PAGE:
Tuesday, January 17, 2006

January 17, 2006
For the next issue of True West I’m working on an illustration of Californio Bandido Tiburcio Vasquez, and this is where my art director proclivities collide with my higher, historian aspirations. Call it “The Tale of the Two Tiburcios.”

Tiburcio was a legendary bandido who spread terror and awe all across California in the early 1870s (and despite being hanged by the “Americans,” he has a high school, a hospital and rock outcroppings named for him and is considered a hero by many hispanics today) and, so, it’s tempting to illustrate him with a high Spanish flair—a big sombrero, vaquero style leggings and waist coat, concho studded breeches and gunbelt. I can just see him astride a strutting, black stallion, his dark, black goatee glistening in the California moonlight, leading a large band of followers dressed just as dramatically, but not quite as dashing as El Jefe.

But when I asked my friend and author John Boessenecker if there are any contemporary descriptions of Tiburcio and the way he dressed, here’s his reply:

“Sheriff Harry Morse obtained a description of Vasquez in early 1872, and wrote in his diary that Tiburcio wore a black coat trimmed with a beaver collar, black trousers, and a black velvet vest decorated with floral designs from which protruded a silver watch chain and open face watch. By all accounts he always dressed like this—in fine and fashionable clothes, even while he was in the saddle and committing robberies.”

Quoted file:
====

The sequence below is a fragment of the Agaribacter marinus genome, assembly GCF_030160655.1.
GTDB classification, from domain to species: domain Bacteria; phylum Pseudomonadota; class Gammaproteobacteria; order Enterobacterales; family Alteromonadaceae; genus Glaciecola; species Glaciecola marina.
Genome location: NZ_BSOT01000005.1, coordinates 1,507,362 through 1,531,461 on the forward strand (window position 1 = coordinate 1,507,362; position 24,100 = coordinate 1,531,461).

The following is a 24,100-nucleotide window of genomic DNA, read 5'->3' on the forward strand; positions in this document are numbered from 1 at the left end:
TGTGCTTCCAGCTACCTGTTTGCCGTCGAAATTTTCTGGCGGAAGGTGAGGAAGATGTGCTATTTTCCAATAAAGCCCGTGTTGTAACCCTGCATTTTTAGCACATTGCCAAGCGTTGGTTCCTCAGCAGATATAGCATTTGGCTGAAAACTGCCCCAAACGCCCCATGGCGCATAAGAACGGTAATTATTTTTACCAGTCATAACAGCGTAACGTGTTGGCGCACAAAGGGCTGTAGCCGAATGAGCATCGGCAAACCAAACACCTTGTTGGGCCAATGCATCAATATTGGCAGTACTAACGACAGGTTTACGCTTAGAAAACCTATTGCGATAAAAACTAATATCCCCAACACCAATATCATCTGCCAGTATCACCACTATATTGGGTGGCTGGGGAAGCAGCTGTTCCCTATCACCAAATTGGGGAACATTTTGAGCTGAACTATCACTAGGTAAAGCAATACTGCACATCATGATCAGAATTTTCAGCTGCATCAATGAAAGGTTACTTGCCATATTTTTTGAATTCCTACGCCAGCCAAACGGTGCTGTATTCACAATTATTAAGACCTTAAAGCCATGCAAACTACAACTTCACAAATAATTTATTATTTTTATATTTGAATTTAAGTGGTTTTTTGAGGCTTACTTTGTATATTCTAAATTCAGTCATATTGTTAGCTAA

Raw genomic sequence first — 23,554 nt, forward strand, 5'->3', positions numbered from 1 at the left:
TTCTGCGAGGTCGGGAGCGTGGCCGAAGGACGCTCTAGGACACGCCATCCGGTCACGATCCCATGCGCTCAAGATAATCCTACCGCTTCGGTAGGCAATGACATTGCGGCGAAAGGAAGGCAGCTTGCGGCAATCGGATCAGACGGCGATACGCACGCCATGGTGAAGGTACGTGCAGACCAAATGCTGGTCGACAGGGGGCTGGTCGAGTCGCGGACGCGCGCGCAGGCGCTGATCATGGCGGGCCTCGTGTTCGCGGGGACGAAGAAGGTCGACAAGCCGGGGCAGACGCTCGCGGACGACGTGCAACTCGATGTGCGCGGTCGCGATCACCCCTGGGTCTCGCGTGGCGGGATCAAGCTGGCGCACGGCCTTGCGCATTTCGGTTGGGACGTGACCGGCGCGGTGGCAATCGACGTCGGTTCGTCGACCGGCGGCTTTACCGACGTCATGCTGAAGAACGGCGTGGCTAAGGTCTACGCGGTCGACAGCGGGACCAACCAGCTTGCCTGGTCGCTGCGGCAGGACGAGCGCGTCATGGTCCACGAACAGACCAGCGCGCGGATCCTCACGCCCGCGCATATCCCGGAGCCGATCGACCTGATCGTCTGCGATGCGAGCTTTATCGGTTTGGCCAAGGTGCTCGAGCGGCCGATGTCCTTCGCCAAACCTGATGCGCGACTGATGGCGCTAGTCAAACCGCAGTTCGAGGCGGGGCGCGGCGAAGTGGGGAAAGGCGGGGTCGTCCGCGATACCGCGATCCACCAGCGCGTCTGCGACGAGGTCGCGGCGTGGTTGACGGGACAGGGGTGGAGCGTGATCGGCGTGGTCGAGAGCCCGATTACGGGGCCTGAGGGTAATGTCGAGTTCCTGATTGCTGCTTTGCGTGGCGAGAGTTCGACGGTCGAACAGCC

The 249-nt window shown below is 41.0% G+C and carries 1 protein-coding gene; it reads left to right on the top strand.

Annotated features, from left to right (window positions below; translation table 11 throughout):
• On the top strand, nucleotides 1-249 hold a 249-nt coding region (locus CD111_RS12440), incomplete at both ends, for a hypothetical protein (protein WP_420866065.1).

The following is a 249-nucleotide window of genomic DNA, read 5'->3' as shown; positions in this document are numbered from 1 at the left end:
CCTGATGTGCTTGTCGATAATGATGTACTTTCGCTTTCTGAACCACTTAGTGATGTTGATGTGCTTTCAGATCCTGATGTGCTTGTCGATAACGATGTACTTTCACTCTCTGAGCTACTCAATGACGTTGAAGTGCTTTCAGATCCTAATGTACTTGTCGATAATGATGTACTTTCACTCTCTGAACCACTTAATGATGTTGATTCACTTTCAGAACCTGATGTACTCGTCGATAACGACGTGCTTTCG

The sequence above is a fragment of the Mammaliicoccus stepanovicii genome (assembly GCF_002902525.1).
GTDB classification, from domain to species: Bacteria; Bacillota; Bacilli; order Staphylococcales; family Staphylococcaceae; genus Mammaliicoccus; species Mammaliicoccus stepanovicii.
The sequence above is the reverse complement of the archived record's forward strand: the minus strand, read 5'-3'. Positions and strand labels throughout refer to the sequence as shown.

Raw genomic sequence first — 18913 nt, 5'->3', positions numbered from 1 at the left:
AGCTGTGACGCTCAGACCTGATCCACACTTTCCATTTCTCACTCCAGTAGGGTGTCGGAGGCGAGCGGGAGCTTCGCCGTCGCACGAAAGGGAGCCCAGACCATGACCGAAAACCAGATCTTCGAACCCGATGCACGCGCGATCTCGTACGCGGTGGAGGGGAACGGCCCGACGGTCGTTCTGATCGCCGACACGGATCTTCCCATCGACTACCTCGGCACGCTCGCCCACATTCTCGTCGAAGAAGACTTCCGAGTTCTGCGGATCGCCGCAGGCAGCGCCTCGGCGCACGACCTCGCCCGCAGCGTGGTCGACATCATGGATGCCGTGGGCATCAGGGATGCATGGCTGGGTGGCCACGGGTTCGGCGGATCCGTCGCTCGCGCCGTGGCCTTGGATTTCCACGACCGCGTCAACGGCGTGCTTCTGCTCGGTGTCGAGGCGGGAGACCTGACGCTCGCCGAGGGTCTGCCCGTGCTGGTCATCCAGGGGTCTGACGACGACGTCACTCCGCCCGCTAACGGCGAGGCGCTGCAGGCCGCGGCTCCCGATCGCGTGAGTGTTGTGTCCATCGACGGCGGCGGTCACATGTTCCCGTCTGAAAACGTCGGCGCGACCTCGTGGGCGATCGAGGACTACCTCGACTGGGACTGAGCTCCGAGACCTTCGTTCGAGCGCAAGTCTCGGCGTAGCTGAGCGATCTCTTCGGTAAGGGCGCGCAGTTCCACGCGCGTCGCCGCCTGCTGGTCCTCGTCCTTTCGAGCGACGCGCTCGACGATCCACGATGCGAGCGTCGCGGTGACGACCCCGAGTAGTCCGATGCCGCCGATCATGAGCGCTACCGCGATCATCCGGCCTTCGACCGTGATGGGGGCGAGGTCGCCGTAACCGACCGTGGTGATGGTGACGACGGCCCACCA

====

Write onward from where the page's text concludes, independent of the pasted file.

There is a photograph of Vasquez taken at about this time which bears out John’s description and he looks nothing like a Mexican bandido at all and more like a banker from Fresno. He’s even holding his hat, which is a flat-brimmed modest affair. It’s always tempting to rationalize that he dressed that way for the photographer but perhaps he got more funky out in the field, but the Morse diary entry negates that. So, I have to fight the urge to give him a stylish flair. Sometimes I hate being chained to historical accuracy!

My son Thomas was on TV last night. He appeared on the Fuse network on a show called “7th Avenue Drop.” The Strokes, a rock group he adores, were featured and the Bell kid was seen pumping his fist to the beat, not once, but twice (the son of a drummer is also a drummer). I asked him to describe the scene in the Manhattan studio where the show was taped and this is what he said:

“They kicked ass as usual. I'm not a big fan of their new single but the other songs they played from the new album were really good. They had to play one of them three times. Jules, the lead singer, was a funny guy and they were all very nice. He kept thanking us in between songs saying we were a great crowd. In between one song Frank [a male model and the guy who got T. in] said, ‘Whats up?’ Jules replied, ‘Not much, Buttercup.’ He basically just talked to us in between the jams. I had a brief conversation with them about what Albert (rhythm guitar) was drinking. Jules replied for him, ‘orange juice’ and then was immediately corrected by Albert saying it was grapefruit juice. It was a blast. Great music, the highlights of all the albums, and an intimate environment. As I told you before, there were only about 50 people in the crowd.”

“History teaches us that men and nations behave wisely once they have exhausted all other alternatives.”
—Abba Eban

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